Mercedes Draws Up Electric Maybach to Defend Luxury Position
Mercedes-Benz wants its line-up of battery-powered cars to extend all the way up to ultra-luxury vehicles to help defend its high-end market position, where electric offerings remain scarce.
To underline its ambition, the Daimler AG subsidiary could make use of the Maybach brand -- for now reserved only for its most exclusive vehicles -- and add the name to variants of the EQS sedan debuting next year, Chief Executive Officer Ola Kallenius said in an interview.
“There’s room to do more with the Maybach brand name,” Kallenius said. “The electric platform offers some opportunities.”
Focusing on larger luxury cars in the shift toward electric vehicles is a cornerstone of Kallenius’ strategy to revive margins at Mercedes. Bigger vehicles generate higher profits that are critical to fund large outlays for new technology, expand software operations and foot the bill for restructuring costs.
In a sign that efficiency measures introduced last year are beginning to bear fruit, capital expenditure will decline this year despite costs to roll out new vehicles packed with the latest electronic gadgetry, like the updated S-Class or the EQS, Kallenius said.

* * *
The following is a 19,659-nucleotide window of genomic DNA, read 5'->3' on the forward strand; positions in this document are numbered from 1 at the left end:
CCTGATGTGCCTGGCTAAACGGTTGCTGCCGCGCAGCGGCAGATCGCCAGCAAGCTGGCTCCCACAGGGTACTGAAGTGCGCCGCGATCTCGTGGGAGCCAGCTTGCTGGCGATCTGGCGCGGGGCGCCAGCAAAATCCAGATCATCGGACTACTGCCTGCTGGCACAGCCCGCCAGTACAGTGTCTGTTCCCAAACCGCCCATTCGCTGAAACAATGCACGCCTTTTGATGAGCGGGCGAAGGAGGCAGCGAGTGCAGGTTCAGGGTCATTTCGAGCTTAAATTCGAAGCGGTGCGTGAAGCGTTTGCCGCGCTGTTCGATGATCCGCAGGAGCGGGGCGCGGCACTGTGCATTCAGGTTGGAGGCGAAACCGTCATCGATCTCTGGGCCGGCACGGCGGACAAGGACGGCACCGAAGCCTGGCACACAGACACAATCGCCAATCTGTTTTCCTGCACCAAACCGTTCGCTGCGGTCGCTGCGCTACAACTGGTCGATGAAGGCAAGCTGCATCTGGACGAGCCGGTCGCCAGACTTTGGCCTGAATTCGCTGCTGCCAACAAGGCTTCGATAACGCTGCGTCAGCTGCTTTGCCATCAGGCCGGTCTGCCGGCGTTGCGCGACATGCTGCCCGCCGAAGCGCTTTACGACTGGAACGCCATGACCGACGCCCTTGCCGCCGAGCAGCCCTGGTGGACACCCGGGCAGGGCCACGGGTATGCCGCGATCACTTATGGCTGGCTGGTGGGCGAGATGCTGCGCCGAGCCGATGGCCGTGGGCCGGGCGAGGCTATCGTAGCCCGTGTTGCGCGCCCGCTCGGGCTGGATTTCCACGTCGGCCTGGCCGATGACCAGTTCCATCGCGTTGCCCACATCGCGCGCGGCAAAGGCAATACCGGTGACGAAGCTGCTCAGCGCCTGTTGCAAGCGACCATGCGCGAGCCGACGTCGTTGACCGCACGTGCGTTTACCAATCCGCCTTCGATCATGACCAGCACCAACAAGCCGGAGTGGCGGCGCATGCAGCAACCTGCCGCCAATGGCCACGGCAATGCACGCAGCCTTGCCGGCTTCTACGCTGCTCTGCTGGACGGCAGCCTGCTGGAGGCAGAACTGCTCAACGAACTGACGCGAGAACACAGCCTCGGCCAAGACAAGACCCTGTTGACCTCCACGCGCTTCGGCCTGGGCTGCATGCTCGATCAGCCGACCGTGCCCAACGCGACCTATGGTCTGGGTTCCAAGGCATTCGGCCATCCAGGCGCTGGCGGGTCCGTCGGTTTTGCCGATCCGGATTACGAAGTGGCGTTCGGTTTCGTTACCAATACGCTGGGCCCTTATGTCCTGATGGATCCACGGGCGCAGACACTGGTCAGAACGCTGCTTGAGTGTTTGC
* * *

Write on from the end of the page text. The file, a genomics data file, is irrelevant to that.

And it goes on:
While demand for Mercedes cars has remained robust in recent years and the brand kept outselling rivals BMW AG and Audi AG, poor efficiency squeezed returns. Mass-market peers like Toyota Motor Corp. or PSA Group generated higher margins from selling bread-and-butter vehicles.
“We have to improve the financial performance of the company,” Kallenius said. “Nobody here underestimates the challenges of the industry transformation -- but the opportunities for us prevail.”
The Maybach brand dates back more than a century, and Daimler took over the name in the 1960s. The company brought out a stand-alone Maybach limousine about a decade ago that it positioned above its S-Class, but the vehicles had only limited appeal and ended their run without a successor. Instead, Mercedes went on to use the Maybach badge for a variant of its top-of-the-range S-Class sedan, a car that costs more than $200,000 and has been popular mainly in China.
Demand in China, the largest sales region for Mercedes, has recovered in recent weeks, helping generate the revenue needed to finance an expansion plans beyond the traditional industrial business.
“I see substantial potential for value creation -- as a luxury brand, through the transformation and from an additional profit pool through digital business areas,” Kallenius said. Revenue generated from digital offerings could exceed 1 billion euros over time, he said.
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